Memory of empire. The post-imperial historiography of late antiquity

Start - End 
2013 - 2017 (ongoing)
Department of History



The project offers the first comprehensive interpretation and reconstruction of all historiographical traditions in the Mediterranean from the 4th to the 8th c. AD, the crucial transitional period from Antiquity to the Middle Ages. Including for the first time all languages and traditions (Greek, Latin, Syriac, Armenian, Coptic and Arabic) in a single study, it advances the hypothesis that the historiography of this period should be understood as ‘post-imperial’: the literary, cultural, and political traditions of the Roman empire remained the point of reference at a time when that empire had, by the seventh century, largely disintegrated. New realities were thus still understood and described with long-lived categories – a situation that generated both tensions and great creativity in the genre. In order to be able to test this hypothesis, the project makes new sources available, increases the accessibility of existing ones, and explores different methodologies.

Historiography is a key source for historical study of the period but research is seriously hampered by the absence of reference works and by disciplinary divides that generate discipline-specific interpretations and obstruct the exchange of methodologies. This multilingual and multidisciplinary project will remove these obstacles, establish a new paradigm for our understanding of late antique historiography, and set the study of this field on an improved methodological footing. It has three objectives:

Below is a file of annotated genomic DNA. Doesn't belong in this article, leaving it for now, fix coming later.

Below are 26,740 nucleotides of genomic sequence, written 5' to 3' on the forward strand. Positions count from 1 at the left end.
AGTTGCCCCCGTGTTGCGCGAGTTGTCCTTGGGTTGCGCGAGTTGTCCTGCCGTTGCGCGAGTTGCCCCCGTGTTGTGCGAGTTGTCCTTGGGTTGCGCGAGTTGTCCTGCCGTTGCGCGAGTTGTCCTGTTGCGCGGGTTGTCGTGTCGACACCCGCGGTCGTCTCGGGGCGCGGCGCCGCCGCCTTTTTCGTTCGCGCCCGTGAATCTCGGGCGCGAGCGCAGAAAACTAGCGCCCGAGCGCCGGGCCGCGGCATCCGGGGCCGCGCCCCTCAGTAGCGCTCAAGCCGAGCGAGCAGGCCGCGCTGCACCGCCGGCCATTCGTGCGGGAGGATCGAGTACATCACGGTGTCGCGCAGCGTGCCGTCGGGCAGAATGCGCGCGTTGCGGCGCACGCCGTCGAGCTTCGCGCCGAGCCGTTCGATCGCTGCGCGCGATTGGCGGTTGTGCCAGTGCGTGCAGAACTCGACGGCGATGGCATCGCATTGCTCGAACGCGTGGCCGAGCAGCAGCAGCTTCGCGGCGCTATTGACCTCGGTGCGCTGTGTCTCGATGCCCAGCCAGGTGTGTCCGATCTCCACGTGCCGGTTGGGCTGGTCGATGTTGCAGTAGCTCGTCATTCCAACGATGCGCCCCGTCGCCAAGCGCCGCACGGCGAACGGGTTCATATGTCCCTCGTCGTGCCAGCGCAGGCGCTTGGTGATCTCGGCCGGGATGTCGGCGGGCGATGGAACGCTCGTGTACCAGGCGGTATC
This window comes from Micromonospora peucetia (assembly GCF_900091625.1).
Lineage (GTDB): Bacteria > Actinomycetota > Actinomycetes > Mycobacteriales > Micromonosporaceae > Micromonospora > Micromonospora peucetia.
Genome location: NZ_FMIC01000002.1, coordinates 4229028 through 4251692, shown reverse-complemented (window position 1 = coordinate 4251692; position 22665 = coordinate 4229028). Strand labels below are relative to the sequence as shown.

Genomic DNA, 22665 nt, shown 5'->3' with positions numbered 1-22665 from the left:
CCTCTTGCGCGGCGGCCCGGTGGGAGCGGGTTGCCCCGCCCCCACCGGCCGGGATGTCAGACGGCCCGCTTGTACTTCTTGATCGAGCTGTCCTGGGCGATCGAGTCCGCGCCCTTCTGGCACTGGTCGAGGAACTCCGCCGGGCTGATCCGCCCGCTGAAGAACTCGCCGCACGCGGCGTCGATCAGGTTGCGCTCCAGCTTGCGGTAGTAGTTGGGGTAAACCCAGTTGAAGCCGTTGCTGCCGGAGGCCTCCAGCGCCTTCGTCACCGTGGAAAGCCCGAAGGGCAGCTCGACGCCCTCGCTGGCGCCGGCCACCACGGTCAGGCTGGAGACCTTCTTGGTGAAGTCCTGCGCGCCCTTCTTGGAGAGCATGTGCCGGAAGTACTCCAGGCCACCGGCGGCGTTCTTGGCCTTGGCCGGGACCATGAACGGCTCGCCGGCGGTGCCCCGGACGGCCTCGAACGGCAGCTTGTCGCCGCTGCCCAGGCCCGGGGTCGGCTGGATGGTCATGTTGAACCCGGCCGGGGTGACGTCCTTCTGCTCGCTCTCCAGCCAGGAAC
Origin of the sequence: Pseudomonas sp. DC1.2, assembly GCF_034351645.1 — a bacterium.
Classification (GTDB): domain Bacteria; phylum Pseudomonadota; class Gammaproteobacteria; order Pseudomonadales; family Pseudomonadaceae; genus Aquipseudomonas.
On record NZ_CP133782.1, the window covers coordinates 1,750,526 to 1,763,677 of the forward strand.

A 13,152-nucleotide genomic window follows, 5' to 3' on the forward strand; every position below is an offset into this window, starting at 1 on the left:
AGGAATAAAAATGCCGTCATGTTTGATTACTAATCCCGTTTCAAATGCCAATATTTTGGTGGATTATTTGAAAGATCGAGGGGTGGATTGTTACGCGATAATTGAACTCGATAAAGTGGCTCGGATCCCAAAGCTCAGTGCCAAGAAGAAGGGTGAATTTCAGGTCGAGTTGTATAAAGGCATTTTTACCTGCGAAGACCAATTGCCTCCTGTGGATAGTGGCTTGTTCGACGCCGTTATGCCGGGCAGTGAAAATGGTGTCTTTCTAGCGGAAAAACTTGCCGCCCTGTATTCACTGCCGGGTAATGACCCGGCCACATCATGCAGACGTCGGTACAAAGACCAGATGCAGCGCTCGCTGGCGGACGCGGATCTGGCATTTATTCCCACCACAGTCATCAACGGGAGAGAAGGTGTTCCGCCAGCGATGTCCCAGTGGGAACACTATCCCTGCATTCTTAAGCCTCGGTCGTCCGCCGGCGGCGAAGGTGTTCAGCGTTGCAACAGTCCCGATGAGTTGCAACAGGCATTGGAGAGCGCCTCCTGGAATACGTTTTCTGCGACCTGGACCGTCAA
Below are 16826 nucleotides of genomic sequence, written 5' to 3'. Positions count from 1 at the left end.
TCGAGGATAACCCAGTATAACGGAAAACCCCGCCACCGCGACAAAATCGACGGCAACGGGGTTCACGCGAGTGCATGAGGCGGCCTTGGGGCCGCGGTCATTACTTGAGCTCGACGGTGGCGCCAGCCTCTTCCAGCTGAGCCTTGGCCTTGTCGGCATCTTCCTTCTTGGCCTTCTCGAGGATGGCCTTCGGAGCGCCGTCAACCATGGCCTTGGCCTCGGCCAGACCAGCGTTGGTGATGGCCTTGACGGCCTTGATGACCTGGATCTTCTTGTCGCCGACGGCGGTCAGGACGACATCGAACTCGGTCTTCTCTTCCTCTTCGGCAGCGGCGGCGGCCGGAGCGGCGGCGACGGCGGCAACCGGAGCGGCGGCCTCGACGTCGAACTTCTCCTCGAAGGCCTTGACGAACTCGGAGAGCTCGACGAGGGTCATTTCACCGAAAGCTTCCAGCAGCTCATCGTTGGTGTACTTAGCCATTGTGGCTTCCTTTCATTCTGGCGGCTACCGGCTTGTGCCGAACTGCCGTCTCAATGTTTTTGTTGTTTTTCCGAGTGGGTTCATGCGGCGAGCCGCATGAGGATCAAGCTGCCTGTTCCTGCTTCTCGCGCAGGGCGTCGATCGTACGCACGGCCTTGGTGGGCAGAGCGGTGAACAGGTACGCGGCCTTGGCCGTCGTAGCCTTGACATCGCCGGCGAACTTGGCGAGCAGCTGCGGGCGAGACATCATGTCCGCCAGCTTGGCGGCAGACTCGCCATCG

-A database takes stock of all histories produced in late Antiquity, including for the first time both fully preserved and fragmentary texts. It creates a research tool that has been lacking for decades.

- The second stage of the project aims at plugging gaps in scholarship, especially regarding fragmentary preserved traditions. Three clusters of detailed studies focus on early Byzantine local historiography, Syriac church history, and on fragmentary early medieval Latin historiography. Introducing two different approaches to the study of fragmentary historiographical texts, the project expands the range of methodologies and the awareness of their limits and advantages in late antique scholarship.

- The third stage articulates the general hypothesis. Drawing on modern theories, three key developments are singled out: the persistence and transformation of classical rhetoric in traditional and new contexts; the increased localisation of the past in objects and places, in tension with the subsistence of the idea of empire; the continued cultural exchange between the various traditions and cultures of late Antiquity. These three elements produce tensions between a universal, imperial dimension and a local one, and between fidelity to the classical heritage and its transformation, tensions that are the hallmarks of a post-imperial literature.

Generating a substantially improved understanding of the genre as a fascinating yet consciously distorting mirror of its own times, the project will make a vital and groundbreaking contribution to the early history of Western and Middle Eastern society and to all the disciplines that study these societies.



Phd Student(s)